Indeed, feminism evolved conceptually largely in response to the need for adapting domestic female culture to the predominantly-male business world. With it's emphasis on equality and sisterhood, feminism (Equity feminism, mind you -- this was before Gender Feminism declared holy war on all things XY and poisoned the well) was supposed to be about women helping women compete in a man's world.
Of course, that happens so often it's comic. As female managers deal with countless petty personal attacks on their leadership in the form of constant gossip among her female subordinates, they have to contend with a far different range of expectations from their female employees than their male employees. Their male employees, for the most part, stick to the male-hierarchical business model and are actually more likely to treat a female boss impartally and objectively, looking at her performance and leadership before allowing their personal feelings to enter into their judgment.
But the Crab Basket is a vicious place. Her female subordinates will often be brutal critics - not of her performance as a leader, but of her personal life, and use that as the basis of their level of cooperation.
As Dr. Drexler reports, women in a subordinate role to other women -- particularly younger women -- will often inspire a "mothering" reflex in them. She recounts one woman who had a string of female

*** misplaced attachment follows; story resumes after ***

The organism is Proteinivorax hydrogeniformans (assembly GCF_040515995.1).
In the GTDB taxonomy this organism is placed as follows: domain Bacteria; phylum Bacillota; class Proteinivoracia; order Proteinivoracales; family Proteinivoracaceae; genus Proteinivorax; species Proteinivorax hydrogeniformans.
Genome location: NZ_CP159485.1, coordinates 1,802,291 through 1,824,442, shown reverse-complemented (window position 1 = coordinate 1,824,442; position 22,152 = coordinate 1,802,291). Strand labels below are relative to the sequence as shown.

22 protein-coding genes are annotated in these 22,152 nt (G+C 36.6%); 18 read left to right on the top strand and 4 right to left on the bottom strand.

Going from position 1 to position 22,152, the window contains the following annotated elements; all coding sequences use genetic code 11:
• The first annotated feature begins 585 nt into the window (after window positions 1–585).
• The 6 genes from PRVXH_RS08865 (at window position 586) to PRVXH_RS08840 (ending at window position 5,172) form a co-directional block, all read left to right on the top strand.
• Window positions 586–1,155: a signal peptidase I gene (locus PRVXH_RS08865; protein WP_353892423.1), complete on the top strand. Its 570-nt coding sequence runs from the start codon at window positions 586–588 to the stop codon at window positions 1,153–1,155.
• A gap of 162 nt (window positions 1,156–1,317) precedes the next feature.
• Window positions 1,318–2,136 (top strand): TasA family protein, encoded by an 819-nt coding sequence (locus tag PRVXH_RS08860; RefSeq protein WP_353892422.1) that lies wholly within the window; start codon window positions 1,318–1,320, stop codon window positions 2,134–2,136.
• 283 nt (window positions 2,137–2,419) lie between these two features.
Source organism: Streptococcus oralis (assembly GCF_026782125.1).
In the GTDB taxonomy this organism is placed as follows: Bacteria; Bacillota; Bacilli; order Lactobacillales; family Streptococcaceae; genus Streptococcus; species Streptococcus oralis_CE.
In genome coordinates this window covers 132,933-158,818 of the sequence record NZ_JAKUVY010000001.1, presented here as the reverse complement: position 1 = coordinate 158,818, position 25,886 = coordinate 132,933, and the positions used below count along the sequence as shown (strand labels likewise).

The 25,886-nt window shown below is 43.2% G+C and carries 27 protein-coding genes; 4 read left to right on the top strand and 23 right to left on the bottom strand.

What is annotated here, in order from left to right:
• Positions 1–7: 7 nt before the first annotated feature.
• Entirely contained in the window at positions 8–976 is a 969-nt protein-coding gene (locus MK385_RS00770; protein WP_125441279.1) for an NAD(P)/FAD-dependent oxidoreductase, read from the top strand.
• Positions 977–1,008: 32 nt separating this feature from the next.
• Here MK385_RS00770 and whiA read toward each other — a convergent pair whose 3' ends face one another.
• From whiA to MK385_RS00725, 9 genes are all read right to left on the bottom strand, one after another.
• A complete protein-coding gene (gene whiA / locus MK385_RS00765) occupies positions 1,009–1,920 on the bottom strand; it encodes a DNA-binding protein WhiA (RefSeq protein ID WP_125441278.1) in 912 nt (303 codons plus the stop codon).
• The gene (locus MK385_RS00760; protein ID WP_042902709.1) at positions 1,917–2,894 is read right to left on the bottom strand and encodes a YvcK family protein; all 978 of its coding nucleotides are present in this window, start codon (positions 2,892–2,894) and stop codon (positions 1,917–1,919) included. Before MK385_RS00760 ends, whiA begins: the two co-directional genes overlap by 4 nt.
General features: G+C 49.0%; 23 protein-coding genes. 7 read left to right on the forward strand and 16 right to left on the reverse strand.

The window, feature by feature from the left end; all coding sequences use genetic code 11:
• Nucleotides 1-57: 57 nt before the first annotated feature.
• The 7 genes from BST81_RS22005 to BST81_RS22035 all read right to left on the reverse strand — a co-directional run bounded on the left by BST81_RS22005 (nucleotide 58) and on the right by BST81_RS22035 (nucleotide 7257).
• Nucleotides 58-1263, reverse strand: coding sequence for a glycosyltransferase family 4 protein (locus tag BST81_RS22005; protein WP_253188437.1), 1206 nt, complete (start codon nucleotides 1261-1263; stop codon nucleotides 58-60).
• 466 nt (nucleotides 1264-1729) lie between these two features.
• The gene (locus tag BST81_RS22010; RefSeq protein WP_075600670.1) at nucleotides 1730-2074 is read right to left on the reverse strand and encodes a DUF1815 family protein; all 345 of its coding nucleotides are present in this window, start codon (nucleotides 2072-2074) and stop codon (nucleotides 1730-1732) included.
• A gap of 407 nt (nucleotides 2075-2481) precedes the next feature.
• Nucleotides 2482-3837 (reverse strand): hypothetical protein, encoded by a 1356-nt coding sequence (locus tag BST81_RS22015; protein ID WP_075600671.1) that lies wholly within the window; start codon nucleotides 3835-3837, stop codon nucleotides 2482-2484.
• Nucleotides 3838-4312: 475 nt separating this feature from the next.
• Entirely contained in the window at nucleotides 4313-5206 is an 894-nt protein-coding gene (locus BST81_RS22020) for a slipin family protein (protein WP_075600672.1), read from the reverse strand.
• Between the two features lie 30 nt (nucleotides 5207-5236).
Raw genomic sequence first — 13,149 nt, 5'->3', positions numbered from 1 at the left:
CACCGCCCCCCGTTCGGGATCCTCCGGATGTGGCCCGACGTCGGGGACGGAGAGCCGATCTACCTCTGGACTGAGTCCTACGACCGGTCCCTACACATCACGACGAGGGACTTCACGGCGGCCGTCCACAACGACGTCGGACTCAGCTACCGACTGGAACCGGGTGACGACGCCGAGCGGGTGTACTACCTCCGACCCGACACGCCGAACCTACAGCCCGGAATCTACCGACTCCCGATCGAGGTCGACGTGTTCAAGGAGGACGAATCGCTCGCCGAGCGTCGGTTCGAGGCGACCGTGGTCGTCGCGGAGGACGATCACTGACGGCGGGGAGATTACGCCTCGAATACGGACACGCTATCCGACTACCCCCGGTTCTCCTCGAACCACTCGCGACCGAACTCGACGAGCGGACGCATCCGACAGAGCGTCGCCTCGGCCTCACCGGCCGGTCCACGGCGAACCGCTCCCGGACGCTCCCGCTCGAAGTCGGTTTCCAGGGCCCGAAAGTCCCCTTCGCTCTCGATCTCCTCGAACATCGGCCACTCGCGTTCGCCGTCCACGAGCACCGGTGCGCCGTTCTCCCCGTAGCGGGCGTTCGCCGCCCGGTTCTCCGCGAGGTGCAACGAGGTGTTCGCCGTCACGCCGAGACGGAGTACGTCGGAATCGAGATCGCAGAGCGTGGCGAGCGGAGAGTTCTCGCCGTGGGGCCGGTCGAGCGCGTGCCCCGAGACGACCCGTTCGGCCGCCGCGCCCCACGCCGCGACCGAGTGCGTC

That's key to the Crab Basket model: when all of those women are pulling you back down to their level, they aren't being malicious . . . they genuinely think that they are "helping" you.
Call it the "Bless Her Heart" stratagem that is extremely popular here in the South. When a woman gains accolades or achievement that singles her out -- sends her to the top of the Crab Basket -- then the FSM prohibits open activity against her, because that violates the Matrix's rules. Direct confrontation is an affront to the dignity of femininity, or something like that. You can't go after another woman directly without appearing to be a Bitch (which is something of a mixed blessing in the corporate Matrix).
There's a great example of this in that most estrogen-poisoned of environments, the Disney tween drama.
Blame my Daughter and my grandmother for why I know this. Fuck you.
In particular the film Ice Princess, starring Michelle Trachtenburg (from Buffy) and Hayden Panetierre (from Heros) as rival figure skating students under the same Queen Bee coach (Kim Cattrall). Michelle's character is a brainiac nerdling who uses the power of physics to skate well, and (surprise!) has a talent for it. Hayden is the bratty daughter of the icy skating coach whose own Olympic dreams were dashed, and who is now living vicariously and viciously through her daughter's competitive hopes.
The coach decides Michelle's character is too much of a threat for her daughter's chances . . . but instead of actively sabotaging her, ala a regular villain, she instead . . . buys her new skates.